When I first started looking into the history of Metal Butt Plates, I didn’t quite know what I might find. Pretty quickly, my research turned toward the development of rubber recoil pads. Everything I was reading was highlighting the simple fact that shooters of ‘ye olden times’ had precisely the same concerns - and inventiveness - as the shooters of today. In the case of metal and rubber butt plates, the concern was one I’m sure many of you are familiar with: high recoiling long arms hurt less when there’s a cushion for your shoulder.
Our story picks up in 1874 with the Silvers Company of England, and ends around 1930 with a name I’m sure many of you are familiar with: Pachmayr. A bit of a spoiler alert: These bruised-shoulder shooters solved the serious concerns of considerable kick, even way back then.
Through ingenuity and a desire to shoot without flinching, they went through every variation of recoil pad you can imagine. From the first solid rubber pads bolted onto the backs of shotguns, they worked the shape and structure to increase its effectiveness. They tried springs, they tried air. They had buttplates with adjustable height and carvable shape, set atop spacers to perfectly fit the stock to the shooter. In essence, the shooters of old did exactly what shooters today are still doing - find a way to make recoil manageable.
I hope you enjoy this walk through the turn of the century, as the advent of shotgun cartridges enabled people to shoot high-recoil long arms more often than ever before.
If you have an old rifle - especially one that fires something strong - you’ve probably got a steel butt plate on it. Every time you fire, you can feel just how hard that steel plate can be.
So why the heck did the shooters of strong old rifles stick with steel?
As it turns out, they didn’t.
Stocks throughout firearms history have been made from wood. Wood is a wonderful material to work with. It can be shaped to perfection, finished and fitted precisely, and is generally all-around good looking. The only problem - it does not always respond well to stress.
The butt of a rifle encounters many more surfaces than just your shoulder. A drill rifle might get slammed into the ground. A combat rifle might get slammed into an enemy. A regular rifle might fall onto a rock. However it happens, a plain wood stock might splinter or split. Pretty early on, people figured out that protecting the butt of the stock would make your life easier.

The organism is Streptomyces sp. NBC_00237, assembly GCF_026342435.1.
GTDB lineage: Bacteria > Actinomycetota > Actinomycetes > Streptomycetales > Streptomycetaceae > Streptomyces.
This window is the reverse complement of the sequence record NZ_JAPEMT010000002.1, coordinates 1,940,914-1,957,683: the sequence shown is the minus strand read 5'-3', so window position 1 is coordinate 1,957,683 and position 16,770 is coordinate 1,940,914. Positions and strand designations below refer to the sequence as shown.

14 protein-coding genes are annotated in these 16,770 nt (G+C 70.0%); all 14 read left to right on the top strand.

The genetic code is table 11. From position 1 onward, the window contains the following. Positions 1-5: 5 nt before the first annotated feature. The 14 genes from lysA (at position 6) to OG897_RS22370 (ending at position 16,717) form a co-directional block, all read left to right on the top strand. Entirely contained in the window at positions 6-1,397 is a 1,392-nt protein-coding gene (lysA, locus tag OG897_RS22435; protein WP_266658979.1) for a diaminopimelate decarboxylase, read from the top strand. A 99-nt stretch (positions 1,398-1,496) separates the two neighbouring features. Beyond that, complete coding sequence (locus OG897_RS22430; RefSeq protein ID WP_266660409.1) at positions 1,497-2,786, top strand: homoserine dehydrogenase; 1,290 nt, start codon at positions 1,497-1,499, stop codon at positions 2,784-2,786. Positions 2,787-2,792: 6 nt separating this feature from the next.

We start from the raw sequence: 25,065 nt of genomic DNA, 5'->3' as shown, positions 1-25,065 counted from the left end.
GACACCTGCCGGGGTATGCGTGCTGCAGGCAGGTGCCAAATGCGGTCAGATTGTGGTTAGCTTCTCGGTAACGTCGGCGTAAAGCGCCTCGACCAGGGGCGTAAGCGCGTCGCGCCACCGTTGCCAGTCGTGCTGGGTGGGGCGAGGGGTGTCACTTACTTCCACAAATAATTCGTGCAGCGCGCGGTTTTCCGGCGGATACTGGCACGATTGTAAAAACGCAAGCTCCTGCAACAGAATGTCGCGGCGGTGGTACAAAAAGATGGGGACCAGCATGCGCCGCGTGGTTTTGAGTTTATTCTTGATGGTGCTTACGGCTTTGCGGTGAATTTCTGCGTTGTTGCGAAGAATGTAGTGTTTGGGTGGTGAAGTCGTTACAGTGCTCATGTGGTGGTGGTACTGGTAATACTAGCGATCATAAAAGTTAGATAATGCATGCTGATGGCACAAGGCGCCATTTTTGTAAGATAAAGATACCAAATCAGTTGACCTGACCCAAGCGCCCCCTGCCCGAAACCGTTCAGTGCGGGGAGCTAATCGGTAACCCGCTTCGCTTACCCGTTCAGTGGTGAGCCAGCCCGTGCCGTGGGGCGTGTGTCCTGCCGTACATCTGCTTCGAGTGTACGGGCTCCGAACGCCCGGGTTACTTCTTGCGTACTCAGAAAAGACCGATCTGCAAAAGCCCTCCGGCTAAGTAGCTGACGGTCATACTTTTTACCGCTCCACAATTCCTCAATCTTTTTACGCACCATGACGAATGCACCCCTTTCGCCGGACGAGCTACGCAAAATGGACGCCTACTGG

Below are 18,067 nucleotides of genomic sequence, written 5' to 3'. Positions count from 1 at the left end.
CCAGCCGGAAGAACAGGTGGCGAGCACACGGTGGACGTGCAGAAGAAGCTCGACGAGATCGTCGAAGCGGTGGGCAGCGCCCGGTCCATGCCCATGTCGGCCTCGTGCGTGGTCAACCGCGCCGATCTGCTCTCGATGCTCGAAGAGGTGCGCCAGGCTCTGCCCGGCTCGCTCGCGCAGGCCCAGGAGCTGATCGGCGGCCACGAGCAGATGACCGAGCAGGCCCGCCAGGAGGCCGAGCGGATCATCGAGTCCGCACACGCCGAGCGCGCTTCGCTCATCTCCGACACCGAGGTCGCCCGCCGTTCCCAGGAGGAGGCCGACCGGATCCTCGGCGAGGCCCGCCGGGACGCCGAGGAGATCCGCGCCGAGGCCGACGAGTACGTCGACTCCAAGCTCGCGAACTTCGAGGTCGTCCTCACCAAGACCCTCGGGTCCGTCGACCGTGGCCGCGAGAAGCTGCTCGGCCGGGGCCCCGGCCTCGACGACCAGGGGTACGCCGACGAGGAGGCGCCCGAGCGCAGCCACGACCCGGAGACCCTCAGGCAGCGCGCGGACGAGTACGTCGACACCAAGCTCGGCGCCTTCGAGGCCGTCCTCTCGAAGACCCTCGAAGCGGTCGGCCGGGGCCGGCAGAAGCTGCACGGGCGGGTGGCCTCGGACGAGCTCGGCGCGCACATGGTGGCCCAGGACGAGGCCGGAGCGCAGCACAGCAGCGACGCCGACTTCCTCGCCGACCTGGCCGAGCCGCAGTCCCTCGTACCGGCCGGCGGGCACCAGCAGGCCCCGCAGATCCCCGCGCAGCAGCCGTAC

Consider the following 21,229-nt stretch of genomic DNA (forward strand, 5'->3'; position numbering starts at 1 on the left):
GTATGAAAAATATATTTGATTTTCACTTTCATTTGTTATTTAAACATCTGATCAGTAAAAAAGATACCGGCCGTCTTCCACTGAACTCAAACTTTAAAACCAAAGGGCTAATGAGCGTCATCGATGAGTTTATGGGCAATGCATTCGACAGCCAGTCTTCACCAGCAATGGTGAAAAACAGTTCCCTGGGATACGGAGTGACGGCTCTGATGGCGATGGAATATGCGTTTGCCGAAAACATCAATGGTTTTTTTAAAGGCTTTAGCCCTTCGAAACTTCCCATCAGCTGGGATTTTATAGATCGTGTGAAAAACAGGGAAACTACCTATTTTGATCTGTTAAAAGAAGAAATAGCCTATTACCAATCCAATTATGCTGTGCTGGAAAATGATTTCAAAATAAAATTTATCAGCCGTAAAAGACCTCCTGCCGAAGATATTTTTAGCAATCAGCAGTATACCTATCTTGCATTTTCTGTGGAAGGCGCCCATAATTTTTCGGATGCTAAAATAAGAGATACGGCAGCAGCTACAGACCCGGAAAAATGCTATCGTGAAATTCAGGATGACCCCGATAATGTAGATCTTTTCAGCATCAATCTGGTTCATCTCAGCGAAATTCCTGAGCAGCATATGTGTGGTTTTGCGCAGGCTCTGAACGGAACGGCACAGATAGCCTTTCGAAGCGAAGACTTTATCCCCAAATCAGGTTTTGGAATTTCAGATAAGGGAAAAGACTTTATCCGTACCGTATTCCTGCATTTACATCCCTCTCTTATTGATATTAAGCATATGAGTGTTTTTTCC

Nobody wants a splinter recoiling into their shoulder.
To protect the butt of the rifle, butt plates were invented. I’m not entirely sure which material came first from the following mix, but I’d have to guess leather. Leather made a great protective material for both you and the rifle. It might even provide some cushion. However, some manufacturers and militaries wanted something sturdier.
They turned to brass, iron, or steel for buttplates. To your shoulder, these metals feel largely the same. To manufacturers of the time, brass was the easiest to work with. Later wartime changes made drop-forging steel a pretty quick process.
Throughout all this, users of long-arms could agree on one thing. More shots, more recoil, more shoulder pain. Around the 1860s, shotgun cartridges were out in the world and becoming commonplace. These cartridges caused a lot of grief at the back of many metal-faced stocks, but people were still having fun trap shooting with new, lightweight shotguns.
Only a decade or so into this new shotgun craze, sore-shouldered shotgunners were seeking solutions to their shooting woes. By 1874, they had one.
The Silver Company of England crafted the “Anti-Recoil Heel Plate - The Silver’s Safety Pad,” though today it would be called a recoil pad. Their recoil pad featured a thin and hard rubber underlayer, fastened to a thicker vulcanized rubber cushion. It was essentially a thick rubber block stuck onto a less thick rubber strip, screwed onto the back of the stock. The rubber chunks would then be shaped to join up with the stock.
As it turns out, the design didn’t need much improvement. You can still buy similarly constructed recoil pads made by S. W. Silver for about $50 today.
Once it became known that you could attach a rubber cushion to the back of your rifle, plenty of people wanted to do things their own way. By 1915, this cushion craze had spread to America in the wildest way.
James Day patented a design in 1914, and allowed the Jostam Manufacturing Company to produce the pads. W. R. Jorgenson of the Jostam Company was awarded a patent of his own in 1915. Frank Hawkins patented a pad under his own name in 1919. Their big change from the Silvers pad, as simple as it sounds, was the inclusion of holes. These holes were cut laterally through the main chunk of rubber, giving the pad some space to compress.